Fever may be cooling in number of college applications; essays not as crucial, report finds

Students gather in the college counseling office at Roosevelt High School in Los Angeles. A new study finds a decline in the number of students apply to seven or more schools.
(Bob Chamberlin / Los Angeles Times)

The panic in the college application process may be easing a bit.

That’s the way some experts are interpreting statistics in a new report that shows a slight decline in the number of high school seniors who apply to seven or more colleges.

That decline in 2012 was the first in 20 years, according to the study by the National Assn. for College Admission Counseling (NACAC). It had swelled from 9% in 1992 to 29% in 2011. Then the share of students applying to seven or more schools declined to 28%.

“In good news, there are some indicators that there may be an end in sight to the application scramble among students and colleges,” said the report, entitled “2013 State of College Admissions.”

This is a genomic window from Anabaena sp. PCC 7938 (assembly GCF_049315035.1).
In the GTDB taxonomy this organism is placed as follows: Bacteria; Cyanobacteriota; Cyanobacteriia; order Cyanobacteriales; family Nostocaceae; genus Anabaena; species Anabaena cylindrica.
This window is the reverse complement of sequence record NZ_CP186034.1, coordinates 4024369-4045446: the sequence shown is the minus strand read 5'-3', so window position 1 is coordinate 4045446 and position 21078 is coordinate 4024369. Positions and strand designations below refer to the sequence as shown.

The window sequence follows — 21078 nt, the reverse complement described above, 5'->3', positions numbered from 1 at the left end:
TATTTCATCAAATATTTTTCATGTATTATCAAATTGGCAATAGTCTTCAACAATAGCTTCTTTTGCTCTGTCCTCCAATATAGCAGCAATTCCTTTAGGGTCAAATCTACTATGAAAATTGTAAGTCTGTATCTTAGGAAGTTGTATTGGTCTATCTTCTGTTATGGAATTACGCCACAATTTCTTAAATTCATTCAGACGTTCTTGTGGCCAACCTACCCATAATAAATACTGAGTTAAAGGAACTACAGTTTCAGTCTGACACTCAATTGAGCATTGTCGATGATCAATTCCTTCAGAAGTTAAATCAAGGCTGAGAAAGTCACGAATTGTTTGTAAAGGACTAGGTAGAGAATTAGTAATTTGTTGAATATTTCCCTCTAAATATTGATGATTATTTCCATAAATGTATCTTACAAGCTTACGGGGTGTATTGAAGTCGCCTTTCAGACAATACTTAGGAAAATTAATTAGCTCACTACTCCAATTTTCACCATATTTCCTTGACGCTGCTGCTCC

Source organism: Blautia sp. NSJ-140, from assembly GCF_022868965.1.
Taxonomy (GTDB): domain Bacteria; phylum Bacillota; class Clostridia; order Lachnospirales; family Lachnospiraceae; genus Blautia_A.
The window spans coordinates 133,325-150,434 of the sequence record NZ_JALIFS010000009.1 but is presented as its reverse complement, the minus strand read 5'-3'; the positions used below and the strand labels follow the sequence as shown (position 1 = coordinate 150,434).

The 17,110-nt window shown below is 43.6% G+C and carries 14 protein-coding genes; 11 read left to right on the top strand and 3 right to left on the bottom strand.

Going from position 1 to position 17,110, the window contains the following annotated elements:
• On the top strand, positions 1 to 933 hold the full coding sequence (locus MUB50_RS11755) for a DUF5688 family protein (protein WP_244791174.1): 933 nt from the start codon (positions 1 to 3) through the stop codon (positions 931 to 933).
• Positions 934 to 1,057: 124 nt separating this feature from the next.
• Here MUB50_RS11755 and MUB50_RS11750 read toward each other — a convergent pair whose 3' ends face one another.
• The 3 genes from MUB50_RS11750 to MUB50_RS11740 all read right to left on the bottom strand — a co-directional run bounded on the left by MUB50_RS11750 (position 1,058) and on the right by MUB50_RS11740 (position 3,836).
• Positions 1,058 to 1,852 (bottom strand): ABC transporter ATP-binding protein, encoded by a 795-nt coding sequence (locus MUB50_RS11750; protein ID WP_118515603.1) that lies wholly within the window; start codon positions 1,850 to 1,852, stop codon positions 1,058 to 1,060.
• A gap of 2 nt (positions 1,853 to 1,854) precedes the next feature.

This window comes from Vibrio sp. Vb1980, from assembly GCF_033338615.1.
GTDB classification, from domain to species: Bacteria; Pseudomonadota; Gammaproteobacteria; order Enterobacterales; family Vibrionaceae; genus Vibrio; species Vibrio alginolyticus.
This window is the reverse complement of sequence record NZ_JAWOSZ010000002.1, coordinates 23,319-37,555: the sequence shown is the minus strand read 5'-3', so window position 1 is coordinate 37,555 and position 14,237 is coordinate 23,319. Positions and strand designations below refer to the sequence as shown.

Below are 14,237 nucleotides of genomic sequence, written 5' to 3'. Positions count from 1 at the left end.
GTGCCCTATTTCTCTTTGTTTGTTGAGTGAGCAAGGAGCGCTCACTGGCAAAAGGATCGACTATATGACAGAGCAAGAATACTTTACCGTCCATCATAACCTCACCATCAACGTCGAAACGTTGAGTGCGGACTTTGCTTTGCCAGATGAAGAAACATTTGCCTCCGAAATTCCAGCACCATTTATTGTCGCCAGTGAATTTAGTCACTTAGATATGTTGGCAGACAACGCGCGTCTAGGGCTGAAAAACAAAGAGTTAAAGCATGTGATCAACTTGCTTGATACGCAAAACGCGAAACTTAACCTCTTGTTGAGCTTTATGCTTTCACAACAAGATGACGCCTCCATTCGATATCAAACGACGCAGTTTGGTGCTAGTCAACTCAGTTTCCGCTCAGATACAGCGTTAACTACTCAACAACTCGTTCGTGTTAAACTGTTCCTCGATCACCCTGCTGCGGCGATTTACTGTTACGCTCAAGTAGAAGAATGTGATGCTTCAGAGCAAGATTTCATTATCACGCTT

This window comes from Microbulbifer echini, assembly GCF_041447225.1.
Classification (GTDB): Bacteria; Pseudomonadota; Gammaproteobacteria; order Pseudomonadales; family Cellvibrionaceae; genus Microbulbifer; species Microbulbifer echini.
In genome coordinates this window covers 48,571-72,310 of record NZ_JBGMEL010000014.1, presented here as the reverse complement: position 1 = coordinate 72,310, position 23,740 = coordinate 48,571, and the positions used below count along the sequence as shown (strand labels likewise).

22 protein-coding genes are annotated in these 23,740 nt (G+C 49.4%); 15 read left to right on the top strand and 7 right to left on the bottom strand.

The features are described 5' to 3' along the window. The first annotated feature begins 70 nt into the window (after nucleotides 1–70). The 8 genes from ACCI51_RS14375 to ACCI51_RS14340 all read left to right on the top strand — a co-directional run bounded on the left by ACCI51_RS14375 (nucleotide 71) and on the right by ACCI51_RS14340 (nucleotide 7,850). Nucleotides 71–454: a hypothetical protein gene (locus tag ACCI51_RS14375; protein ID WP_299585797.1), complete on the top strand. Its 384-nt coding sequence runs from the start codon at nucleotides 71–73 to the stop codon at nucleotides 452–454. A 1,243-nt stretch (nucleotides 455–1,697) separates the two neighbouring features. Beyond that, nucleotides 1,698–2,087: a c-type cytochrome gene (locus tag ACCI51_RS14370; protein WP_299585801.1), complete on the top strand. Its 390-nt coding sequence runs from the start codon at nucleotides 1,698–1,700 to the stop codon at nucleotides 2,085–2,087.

It also said that anecdotal evidence suggests some colleges are “curbing efforts to bring in as many applications as possible, in favor of more focused targeting of ‘good-fit’ students who would be likely to attend.”

In related matters, the study found that colleges continue to consider students’ grades in high school college prep courses by far the most important factor in admissions decisions. Those grades were described as considerably important by 82% of colleges in 2012. Admissions test scores were considered very significant by 56% of colleges.

After all the anxiety surrounding application essays, it may come as a surprise or a relief to some students that essays were deemed very important by just 20% of colleges. Counselors’ recommendations was judged crucial by only 16%.

More than 440 colleges participated in the survey.

Twitter: @larrygordonlat